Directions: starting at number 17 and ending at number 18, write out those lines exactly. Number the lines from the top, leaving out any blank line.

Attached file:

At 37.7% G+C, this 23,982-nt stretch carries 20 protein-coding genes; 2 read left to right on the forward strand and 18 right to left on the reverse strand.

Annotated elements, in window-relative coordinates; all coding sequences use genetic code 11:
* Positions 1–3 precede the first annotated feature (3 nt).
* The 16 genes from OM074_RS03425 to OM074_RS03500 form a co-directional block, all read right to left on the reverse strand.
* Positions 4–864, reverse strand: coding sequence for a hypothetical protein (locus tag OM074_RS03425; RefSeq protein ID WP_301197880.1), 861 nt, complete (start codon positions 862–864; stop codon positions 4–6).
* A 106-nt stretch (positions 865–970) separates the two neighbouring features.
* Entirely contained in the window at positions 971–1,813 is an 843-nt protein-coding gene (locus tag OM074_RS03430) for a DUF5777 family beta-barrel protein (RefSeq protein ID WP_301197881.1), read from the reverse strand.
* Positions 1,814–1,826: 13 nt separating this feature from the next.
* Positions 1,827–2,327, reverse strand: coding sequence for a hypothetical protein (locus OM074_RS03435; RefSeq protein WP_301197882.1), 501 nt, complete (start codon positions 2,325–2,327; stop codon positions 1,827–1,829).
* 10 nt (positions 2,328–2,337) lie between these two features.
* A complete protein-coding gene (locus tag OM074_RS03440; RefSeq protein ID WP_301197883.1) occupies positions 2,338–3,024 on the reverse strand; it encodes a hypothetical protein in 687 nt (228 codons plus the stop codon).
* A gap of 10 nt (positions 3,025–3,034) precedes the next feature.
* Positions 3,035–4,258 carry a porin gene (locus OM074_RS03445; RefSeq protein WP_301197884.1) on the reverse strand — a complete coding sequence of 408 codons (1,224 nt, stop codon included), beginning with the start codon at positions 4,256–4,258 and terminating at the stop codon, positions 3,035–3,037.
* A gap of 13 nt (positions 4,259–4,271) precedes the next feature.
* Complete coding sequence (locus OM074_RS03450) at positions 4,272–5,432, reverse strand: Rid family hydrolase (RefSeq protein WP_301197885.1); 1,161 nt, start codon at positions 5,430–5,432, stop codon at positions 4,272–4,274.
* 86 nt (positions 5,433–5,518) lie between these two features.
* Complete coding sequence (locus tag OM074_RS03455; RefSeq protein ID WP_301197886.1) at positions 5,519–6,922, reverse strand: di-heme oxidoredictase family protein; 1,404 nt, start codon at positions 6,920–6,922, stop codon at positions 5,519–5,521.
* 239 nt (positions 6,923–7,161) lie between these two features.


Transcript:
* Complete coding sequence (locus tag OM074_RS03455; RefSeq protein ID WP_301197886.1) at positions 5,519–6,922, reverse strand: di-heme oxidoredictase family protein; 1,404 nt, start codon at positions 6,920–6,922, stop codon at positions 5,519–5,521.
* 239 nt (positions 6,923–7,161) lie between these two features.